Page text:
A water storage tank lining that caused the Town of Paonia headaches in 2015 and 2016 is again causing problems.
During a recent sanitary survey of the town's drinking water system by the Colorado Department of Heath and Environment, the one million-gallon Clock water storage tank on Lamborn Mesa was deemed a risk for contamination due to failures in the tank's lining. Sanitary surveys are routine on-site reviews of public water systems to identify deficiencies and violations.
In spring of 2015 the tank's floor and liner were heavily damaged by underground water pressure that occurred while the tank was drained during repairs to the roof. Repairs were completed in 2016. Following the sanitary survey, the state ordered the town to shut the tank down until the lining is repaired, according to Public Works Director Travis Loberg.
Since the two-million-gallon Upper Lamborn Mesa water storage tank is sufficient to service the entire delivery system, the closure does not affect service to town water customers, said Loberg. But with the ongoing drought, if flows from the springs that feed the system get too low later in the year, the town will need the facility in order to service the entire area.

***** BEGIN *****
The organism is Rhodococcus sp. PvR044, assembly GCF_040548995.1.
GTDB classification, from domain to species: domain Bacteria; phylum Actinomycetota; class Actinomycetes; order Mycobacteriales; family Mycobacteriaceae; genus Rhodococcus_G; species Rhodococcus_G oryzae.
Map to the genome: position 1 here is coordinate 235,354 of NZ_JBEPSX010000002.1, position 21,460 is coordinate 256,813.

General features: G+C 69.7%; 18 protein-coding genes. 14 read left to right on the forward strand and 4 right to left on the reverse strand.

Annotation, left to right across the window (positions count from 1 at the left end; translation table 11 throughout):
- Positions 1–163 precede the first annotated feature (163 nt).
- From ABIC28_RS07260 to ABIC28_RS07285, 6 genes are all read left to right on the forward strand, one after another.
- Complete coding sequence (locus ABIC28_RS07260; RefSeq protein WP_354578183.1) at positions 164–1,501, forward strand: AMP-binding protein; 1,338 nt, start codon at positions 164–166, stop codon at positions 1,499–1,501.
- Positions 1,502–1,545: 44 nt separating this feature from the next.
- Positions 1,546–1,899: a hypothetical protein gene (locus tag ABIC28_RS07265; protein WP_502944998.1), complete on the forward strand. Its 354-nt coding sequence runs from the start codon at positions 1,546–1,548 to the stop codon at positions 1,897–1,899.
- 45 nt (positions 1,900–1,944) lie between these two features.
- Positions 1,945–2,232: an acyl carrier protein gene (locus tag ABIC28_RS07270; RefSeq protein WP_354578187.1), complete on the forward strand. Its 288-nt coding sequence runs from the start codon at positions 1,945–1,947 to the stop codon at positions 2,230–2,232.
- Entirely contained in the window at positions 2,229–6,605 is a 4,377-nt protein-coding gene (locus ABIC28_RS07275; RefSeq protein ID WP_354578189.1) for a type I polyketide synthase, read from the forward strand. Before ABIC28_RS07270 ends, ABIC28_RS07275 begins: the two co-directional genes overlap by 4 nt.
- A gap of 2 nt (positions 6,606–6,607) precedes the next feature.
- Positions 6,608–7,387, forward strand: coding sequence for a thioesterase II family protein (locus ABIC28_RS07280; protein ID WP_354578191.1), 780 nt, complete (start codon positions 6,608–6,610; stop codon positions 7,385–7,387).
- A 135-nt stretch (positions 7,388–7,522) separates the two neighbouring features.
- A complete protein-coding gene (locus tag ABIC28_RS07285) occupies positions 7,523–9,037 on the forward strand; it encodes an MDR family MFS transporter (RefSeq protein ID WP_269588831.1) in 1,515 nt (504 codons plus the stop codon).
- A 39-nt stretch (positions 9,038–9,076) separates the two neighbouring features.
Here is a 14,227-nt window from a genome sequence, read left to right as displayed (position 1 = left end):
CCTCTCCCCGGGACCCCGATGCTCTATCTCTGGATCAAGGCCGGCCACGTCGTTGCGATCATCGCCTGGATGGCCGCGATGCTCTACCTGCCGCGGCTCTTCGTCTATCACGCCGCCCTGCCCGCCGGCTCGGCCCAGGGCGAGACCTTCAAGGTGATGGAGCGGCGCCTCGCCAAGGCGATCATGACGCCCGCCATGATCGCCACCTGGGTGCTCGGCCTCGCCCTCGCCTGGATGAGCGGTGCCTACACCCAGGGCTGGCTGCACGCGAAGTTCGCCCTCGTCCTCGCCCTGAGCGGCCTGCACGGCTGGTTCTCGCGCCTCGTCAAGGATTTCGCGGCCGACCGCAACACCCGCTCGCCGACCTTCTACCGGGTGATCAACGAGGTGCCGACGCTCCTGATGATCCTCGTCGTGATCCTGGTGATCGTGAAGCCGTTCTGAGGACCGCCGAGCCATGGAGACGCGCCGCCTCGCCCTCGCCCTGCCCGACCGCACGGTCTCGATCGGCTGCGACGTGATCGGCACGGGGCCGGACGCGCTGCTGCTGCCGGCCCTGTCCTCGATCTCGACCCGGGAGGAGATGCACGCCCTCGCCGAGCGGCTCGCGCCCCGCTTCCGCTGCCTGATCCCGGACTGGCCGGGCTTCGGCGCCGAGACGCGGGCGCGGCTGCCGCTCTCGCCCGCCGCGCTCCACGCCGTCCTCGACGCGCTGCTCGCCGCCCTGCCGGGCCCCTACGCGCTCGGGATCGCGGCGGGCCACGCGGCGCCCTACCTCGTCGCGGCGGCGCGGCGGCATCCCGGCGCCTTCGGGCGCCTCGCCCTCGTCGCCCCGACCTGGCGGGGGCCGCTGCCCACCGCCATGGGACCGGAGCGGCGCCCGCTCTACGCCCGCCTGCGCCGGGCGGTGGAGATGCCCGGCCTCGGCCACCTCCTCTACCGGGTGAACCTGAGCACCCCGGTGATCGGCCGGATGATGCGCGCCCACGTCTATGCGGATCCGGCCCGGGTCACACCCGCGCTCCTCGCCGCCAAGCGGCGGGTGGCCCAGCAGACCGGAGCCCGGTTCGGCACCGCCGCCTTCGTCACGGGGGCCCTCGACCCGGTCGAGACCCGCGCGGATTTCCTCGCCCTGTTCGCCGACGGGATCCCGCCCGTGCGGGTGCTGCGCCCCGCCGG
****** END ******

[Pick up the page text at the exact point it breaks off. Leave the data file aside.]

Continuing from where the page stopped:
Loberg said the town is waiting on recommendations from engineers on how to rectify the problem.
At the Feb. 13 board meeting, trustee Bill Bear, who serves on the public works, utilities and facilities committee, asked that the committee research options and make a recommendation to the board, "Especially with the upcoming drought and the chance that we won't be able to use it."
The town is also working with engineers on two in-town water line projects, according to Loberg, including upgrades to the storm drainage system and sewer line in the 100 block of Clark Avenue, for which the town was awarded a grant. Another project involves installation of a pressure release vault (PRV) in the water delivery system. Both projects are slated for completion this year.
The seventh annual Eckert Crane Days, the annual viewing of the sandhill cranes migrating north from New Mexico through Colorado's West Slope, will be March 16-18. Representatives from the Black Canyon Chapter of the Audubon Society (BCAS) will be at the viewing site east of Eckert at Fruitgrowers Reservoir, 9 to 11 a.m. each day, to answer questions and provide binoculars and spotting scopes.